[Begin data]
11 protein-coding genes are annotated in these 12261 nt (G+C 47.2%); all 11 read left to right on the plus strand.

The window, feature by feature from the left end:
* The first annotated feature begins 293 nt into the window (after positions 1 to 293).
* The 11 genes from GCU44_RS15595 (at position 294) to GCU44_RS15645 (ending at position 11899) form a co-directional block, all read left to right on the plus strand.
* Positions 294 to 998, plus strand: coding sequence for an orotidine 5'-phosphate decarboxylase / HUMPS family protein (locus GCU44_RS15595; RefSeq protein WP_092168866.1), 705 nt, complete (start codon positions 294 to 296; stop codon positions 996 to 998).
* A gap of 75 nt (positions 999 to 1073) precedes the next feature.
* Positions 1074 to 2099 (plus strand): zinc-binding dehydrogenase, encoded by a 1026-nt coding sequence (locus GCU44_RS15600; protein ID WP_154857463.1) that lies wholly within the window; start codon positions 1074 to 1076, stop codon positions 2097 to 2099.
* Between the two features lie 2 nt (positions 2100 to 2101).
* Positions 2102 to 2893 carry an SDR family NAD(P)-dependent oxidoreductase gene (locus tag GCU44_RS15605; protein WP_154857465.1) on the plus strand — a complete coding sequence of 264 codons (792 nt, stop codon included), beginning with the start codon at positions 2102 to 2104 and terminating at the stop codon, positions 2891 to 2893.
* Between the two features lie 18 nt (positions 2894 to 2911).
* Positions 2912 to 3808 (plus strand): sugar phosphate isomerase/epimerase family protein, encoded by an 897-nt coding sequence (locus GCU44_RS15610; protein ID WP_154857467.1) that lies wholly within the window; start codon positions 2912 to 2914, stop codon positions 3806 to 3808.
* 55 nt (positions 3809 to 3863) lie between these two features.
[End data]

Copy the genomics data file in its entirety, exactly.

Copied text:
11 protein-coding genes are annotated in these 12261 nt (G+C 47.2%); all 11 read left to right on the plus strand.

The window, feature by feature from the left end:
* The first annotated feature begins 293 nt into the window (after positions 1 to 293).
* The 11 genes from GCU44_RS15595 (at position 294) to GCU44_RS15645 (ending at position 11899) form a co-directional block, all read left to right on the plus strand.
* Positions 294 to 998, plus strand: coding sequence for an orotidine 5'-phosphate decarboxylase / HUMPS family protein (locus GCU44_RS15595; RefSeq protein WP_092168866.1), 705 nt, complete (start codon positions 294 to 296; stop codon positions 996 to 998).
* A gap of 75 nt (positions 999 to 1073) precedes the next feature.
* Positions 1074 to 2099 (plus strand): zinc-binding dehydrogenase, encoded by a 1026-nt coding sequence (locus GCU44_RS15600; protein ID WP_154857463.1) that lies wholly within the window; start codon positions 1074 to 1076, stop codon positions 2097 to 2099.
* Between the two features lie 2 nt (positions 2100 to 2101).
* Positions 2102 to 2893 carry an SDR family NAD(P)-dependent oxidoreductase gene (locus tag GCU44_RS15605; protein WP_154857465.1) on the plus strand — a complete coding sequence of 264 codons (792 nt, stop codon included), beginning with the start codon at positions 2102 to 2104 and terminating at the stop codon, positions 2891 to 2893.
* Between the two features lie 18 nt (positions 2894 to 2911).
* Positions 2912 to 3808 (plus strand): sugar phosphate isomerase/epimerase family protein, encoded by an 897-nt coding sequence (locus GCU44_RS15610; protein ID WP_154857467.1) that lies wholly within the window; start codon positions 2912 to 2914, stop codon positions 3806 to 3808.
* 55 nt (positions 3809 to 3863) lie between these two features.